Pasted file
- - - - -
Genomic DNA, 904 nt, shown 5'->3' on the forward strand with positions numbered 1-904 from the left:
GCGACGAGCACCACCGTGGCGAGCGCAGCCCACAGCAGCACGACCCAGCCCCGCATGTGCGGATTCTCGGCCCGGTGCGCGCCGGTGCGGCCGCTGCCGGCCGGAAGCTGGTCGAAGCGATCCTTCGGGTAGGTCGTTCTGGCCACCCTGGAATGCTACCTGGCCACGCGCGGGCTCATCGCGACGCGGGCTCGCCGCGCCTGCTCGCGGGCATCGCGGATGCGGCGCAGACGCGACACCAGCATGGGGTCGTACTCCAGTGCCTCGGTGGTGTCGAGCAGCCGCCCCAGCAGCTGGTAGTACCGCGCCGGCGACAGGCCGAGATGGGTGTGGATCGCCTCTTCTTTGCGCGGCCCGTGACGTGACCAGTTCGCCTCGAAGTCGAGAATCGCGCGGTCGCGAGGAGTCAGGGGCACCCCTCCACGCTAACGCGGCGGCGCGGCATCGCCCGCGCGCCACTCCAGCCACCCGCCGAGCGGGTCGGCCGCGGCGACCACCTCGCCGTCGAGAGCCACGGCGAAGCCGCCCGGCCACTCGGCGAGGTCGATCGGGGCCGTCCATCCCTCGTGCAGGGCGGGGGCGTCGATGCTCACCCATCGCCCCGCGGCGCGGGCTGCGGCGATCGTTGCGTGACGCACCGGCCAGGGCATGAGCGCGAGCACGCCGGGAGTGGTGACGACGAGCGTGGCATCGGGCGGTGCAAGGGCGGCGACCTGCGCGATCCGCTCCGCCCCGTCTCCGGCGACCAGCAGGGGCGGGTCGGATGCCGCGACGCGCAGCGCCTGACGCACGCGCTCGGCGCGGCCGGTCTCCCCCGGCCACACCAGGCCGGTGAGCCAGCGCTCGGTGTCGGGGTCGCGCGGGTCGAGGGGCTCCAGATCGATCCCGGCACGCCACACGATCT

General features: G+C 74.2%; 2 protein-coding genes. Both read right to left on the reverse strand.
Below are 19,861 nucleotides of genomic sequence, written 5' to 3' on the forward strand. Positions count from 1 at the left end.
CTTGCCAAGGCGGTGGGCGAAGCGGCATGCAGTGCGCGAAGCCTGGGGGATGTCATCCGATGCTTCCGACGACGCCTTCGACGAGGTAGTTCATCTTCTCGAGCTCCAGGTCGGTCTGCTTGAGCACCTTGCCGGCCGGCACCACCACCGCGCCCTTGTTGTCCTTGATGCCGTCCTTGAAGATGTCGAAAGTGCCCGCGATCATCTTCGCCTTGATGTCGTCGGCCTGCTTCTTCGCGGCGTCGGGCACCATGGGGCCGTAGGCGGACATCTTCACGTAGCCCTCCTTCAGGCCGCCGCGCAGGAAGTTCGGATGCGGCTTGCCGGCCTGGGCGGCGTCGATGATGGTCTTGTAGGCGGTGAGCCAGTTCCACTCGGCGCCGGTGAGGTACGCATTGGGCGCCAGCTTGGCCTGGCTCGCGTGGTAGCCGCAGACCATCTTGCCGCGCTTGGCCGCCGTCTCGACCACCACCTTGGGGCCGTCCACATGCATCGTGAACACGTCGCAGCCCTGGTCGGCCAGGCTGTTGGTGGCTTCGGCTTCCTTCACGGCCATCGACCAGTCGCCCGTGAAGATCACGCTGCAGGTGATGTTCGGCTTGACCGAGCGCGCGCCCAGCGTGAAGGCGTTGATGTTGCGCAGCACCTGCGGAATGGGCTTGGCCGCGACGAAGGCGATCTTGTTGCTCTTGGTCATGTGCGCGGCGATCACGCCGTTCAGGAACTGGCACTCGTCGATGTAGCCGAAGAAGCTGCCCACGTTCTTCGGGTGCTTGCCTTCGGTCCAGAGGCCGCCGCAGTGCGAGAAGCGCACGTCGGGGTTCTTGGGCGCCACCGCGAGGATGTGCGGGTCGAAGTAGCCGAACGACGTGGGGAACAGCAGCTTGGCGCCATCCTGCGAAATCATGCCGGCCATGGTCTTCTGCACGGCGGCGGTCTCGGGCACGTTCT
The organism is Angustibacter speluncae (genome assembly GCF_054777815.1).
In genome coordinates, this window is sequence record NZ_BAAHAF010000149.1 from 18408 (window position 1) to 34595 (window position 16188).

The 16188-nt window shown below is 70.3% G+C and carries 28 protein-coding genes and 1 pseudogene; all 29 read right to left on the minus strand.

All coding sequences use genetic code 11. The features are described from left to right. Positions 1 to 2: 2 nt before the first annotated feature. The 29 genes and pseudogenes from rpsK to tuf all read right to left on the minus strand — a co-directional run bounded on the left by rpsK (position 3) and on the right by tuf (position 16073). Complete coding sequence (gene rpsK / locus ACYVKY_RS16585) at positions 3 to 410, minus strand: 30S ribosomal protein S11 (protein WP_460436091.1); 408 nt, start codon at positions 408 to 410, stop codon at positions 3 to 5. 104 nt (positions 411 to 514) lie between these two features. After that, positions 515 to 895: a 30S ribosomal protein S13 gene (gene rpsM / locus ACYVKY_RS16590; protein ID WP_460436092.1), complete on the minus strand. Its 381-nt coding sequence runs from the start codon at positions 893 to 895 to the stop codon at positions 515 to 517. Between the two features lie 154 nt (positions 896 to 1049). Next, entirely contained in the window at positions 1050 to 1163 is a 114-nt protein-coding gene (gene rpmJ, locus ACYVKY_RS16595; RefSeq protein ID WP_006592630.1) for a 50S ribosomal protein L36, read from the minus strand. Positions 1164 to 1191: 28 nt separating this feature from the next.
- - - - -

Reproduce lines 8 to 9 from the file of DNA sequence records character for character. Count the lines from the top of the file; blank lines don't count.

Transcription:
The 16188-nt window shown below is 70.3% G+C and carries 28 protein-coding genes and 1 pseudogene; all 29 read right to left on the minus strand.

All coding sequences use genetic code 11. The features are described from left to right. Positions 1 to 2: 2 nt before the first annotated feature. The 29 genes and pseudogenes from rpsK to tuf all read right to left on the minus strand — a co-directional run bounded on the left by rpsK (position 3) and on the right by tuf (position 16073). Complete coding sequence (gene rpsK / locus ACYVKY_RS16585) at positions 3 to 410, minus strand: 30S ribosomal protein S11 (protein WP_460436091.1); 408 nt, start codon at positions 408 to 410, stop codon at positions 3 to 5. 104 nt (positions 411 to 514) lie between these two features. After that, positions 515 to 895: a 30S ribosomal protein S13 gene (gene rpsM / locus ACYVKY_RS16590; protein ID WP_460436092.1), complete on the minus strand. Its 381-nt coding sequence runs from the start codon at positions 893 to 895 to the stop codon at positions 515 to 517. Between the two features lie 154 nt (positions 896 to 1049). Next, entirely contained in the window at positions 1050 to 1163 is a 114-nt protein-coding gene (gene rpmJ, locus ACYVKY_RS16595; RefSeq protein ID WP_006592630.1) for a 50S ribosomal protein L36, read from the minus strand. Positions 1164 to 1191: 28 nt separating this feature from the next.